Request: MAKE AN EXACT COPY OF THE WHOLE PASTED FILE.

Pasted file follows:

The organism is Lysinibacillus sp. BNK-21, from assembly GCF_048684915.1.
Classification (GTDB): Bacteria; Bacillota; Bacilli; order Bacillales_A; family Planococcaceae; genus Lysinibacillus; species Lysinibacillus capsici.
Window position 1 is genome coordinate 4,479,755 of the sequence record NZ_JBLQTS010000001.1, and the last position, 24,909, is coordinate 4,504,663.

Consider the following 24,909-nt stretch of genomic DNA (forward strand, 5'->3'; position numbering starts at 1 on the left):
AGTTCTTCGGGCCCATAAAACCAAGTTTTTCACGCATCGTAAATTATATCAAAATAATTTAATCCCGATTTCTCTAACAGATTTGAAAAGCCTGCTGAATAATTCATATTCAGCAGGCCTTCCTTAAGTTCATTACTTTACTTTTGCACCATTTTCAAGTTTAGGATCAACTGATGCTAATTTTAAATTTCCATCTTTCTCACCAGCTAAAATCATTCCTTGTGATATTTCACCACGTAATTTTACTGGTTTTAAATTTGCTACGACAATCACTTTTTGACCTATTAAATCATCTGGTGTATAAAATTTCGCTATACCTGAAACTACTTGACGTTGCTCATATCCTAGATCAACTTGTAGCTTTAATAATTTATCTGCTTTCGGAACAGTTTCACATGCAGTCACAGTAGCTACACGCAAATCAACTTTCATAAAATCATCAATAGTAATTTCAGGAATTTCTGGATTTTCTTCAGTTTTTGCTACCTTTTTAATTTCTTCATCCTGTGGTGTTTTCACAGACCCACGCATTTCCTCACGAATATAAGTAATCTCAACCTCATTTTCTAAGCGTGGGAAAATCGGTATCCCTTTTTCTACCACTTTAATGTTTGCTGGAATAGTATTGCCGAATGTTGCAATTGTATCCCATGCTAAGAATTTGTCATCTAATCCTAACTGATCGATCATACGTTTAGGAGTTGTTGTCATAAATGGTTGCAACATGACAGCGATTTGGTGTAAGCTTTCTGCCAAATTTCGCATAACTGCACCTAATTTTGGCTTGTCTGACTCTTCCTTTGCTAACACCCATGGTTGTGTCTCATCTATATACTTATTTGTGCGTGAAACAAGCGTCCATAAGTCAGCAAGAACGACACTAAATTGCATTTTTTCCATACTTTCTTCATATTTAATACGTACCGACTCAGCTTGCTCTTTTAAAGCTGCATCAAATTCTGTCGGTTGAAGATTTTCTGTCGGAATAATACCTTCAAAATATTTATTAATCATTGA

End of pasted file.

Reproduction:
The organism is Lysinibacillus sp. BNK-21, from assembly GCF_048684915.1.
Classification (GTDB): Bacteria; Bacillota; Bacilli; order Bacillales_A; family Planococcaceae; genus Lysinibacillus; species Lysinibacillus capsici.
Window position 1 is genome coordinate 4,479,755 of the sequence record NZ_JBLQTS010000001.1, and the last position, 24,909, is coordinate 4,504,663.

Consider the following 24,909-nt stretch of genomic DNA (forward strand, 5'->3'; position numbering starts at 1 on the left):
AGTTCTTCGGGCCCATAAAACCAAGTTTTTCACGCATCGTAAATTATATCAAAATAATTTAATCCCGATTTCTCTAACAGATTTGAAAAGCCTGCTGAATAATTCATATTCAGCAGGCCTTCCTTAAGTTCATTACTTTACTTTTGCACCATTTTCAAGTTTAGGATCAACTGATGCTAATTTTAAATTTCCATCTTTCTCACCAGCTAAAATCATTCCTTGTGATATTTCACCACGTAATTTTACTGGTTTTAAATTTGCTACGACAATCACTTTTTGACCTATTAAATCATCTGGTGTATAAAATTTCGCTATACCTGAAACTACTTGACGTTGCTCATATCCTAGATCAACTTGTAGCTTTAATAATTTATCTGCTTTCGGAACAGTTTCACATGCAGTCACAGTAGCTACACGCAAATCAACTTTCATAAAATCATCAATAGTAATTTCAGGAATTTCTGGATTTTCTTCAGTTTTTGCTACCTTTTTAATTTCTTCATCCTGTGGTGTTTTCACAGACCCACGCATTTCCTCACGAATATAAGTAATCTCAACCTCATTTTCTAAGCGTGGGAAAATCGGTATCCCTTTTTCTACCACTTTAATGTTTGCTGGAATAGTATTGCCGAATGTTGCAATTGTATCCCATGCTAAGAATTTGTCATCTAATCCTAACTGATCGATCATACGTTTAGGAGTTGTTGTCATAAATGGTTGCAACATGACAGCGATTTGGTGTAAGCTTTCTGCCAAATTTCGCATAACTGCACCTAATTTTGGCTTGTCTGACTCTTCCTTTGCTAACACCCATGGTTGTGTCTCATCTATATACTTATTTGTGCGTGAAACAAGCGTCCATAAGTCAGCAAGAACGACACTAAATTGCATTTTTTCCATACTTTCTTCATATTTAATACGTACCGACTCAGCTTGCTCTTTTAAAGCTGCATCAAATTCTGTCGGTTGAAGATTTTCTGTCGGAATAATACCTTCAAAATATTTATTAATCATTGA